In the later Middle Ages, especially the twelfth century, the notion that the host is the body of Christ, developed in the doctrine of transubstantiation and expressed particularly in the establishment of Corpus Christ as a feast day, led to many rules and rituals to ensure the host was made and treated with proper respect. Human handling of the host meant that the threat of disrespect was always present. The bread was to be made of wheat because Christ compared himself to a grain of wheat; it should be whole and form a full circle, white, thin, and be inscribed with a cross, the letters IHS, or even (from the twelfth century) a crucifixion scene or lamb of God. This eucharistic bread was baked in appropriately reverent circumstances in religious houses.
Because the host was understood to be the body of Christ, it was important that no part of it be wasted, and so, in England especially, special ‘houselling cloths’ were used to catch crumbs dropping out of the mouths of lay communicants. Similarly, the consecrated host was to be kept in a fitting manner, in a pyx, a small box made of silver or ivory which could be locked. If the sacrament was to be reserved it was put in the pyx, which was usually draped with a cloth, and hung over the altar or kept in a small cupboard in the north wall of the chancel. Taking communion to the sick, which meant taking the host out of the safety of the church, led in some places to elaborate processions every time the host was taken outdoors, and members of the laity were exhorted to join that procession by the ringing of bells, and to engage in reverential behaviour similar to their pious practices at the elevation of the host. The reception of the host by the sick person was also a cause of anxiety for the priest, for the sick person might have difficulty receiving the host. If the person had difficulty swallowing, the host was to be dissolved in the wine for them, and if the host was vomited back up by the sick person, it was to be crumbled in the wine and consumed by the priest.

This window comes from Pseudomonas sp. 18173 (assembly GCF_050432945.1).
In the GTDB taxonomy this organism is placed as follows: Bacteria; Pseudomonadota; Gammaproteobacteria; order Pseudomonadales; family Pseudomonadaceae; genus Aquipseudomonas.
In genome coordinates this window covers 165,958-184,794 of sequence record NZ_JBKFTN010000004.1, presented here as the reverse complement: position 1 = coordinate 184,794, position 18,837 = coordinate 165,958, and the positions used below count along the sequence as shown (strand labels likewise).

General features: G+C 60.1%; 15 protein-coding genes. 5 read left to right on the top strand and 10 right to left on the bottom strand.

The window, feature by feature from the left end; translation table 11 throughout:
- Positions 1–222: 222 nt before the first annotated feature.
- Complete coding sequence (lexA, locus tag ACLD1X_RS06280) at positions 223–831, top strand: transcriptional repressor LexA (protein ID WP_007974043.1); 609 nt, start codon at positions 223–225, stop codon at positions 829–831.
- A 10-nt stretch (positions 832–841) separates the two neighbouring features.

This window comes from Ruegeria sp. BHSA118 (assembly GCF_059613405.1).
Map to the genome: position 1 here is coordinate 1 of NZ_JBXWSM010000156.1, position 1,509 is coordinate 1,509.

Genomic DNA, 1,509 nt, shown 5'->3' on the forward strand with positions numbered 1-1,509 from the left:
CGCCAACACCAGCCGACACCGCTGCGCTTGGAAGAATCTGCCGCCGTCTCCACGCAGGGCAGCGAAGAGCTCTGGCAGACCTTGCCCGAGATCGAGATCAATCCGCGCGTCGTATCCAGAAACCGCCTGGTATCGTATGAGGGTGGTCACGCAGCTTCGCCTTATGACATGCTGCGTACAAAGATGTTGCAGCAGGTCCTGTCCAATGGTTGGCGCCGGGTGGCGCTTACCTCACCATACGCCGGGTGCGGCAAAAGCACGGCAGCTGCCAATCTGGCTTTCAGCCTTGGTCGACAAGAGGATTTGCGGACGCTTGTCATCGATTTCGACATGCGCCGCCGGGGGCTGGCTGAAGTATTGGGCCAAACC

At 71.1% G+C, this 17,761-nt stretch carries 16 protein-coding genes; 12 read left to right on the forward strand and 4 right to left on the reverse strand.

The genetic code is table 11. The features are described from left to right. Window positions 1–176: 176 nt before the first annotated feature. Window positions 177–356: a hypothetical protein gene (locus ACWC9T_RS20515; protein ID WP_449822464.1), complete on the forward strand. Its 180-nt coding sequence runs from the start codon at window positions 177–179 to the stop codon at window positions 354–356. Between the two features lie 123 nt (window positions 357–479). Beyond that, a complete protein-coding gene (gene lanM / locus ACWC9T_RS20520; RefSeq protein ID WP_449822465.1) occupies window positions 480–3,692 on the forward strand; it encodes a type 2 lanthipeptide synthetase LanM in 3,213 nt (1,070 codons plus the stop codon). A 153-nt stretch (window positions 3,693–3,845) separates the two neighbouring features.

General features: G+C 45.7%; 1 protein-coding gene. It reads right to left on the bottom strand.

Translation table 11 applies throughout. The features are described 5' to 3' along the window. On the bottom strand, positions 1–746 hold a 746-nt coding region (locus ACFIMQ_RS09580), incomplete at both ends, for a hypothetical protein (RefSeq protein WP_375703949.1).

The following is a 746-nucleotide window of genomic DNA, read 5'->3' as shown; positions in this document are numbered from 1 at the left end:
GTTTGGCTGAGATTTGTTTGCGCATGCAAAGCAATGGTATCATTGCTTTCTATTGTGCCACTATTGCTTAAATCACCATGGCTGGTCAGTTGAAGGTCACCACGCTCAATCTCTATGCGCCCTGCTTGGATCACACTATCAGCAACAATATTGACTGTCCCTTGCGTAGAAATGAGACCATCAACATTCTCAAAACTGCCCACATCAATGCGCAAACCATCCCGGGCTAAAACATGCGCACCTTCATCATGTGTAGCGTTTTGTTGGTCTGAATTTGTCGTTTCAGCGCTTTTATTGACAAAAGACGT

It became the custom in the later Middle Ages that the laity should receive only the bread, not the wine (which was received only by the priest) and that they should receive communion infrequently: the fifth Lateran Council of 1215 established the principle that the laity should receive at least once a year, usually at Easter. The priest's role — as mediator of grace in the sacraments — was central, and his celebration and reception of the Eucharist every day was understood to be done on behalf of all Christians; his frequent communion was used as an argument for infrequent reception by the laity. His bodily gestures at the altar in presiding at the Eucharist, especially in consecrating the bread and wine, were important. The gesture of elevating the host signified the moment of consecration and thus for showing Christ's body to those watching. This central ritualistic moment appealed to all the senses: bells were rung, incense burnt, and candles lit, so that the layperson would see the elevation of the body of Christ, would bow in reverence, and be appropriately prayerful. In some places, the laity would rush towards the altar, at the moment of the elevation of the host, and in some towns, enthusiastic lay persons would go from church to church in order to witness the elevation of the host in as many places as possible in one day.
The host played an important part in the spirituality of some women religious, such as Hadewijch, Catherine of Genoa, and Catherine of Sienna, in the late Middle Ages: they fasted, surviving only on the consecrated host, thereby feeding only on the body of Christ. This use of the host indicates the strong connection between the (female) body and food, and an attempt by women to orient their spiritual practices and thereby gain access to spiritual power through that which was readily available to them as women — namely, food.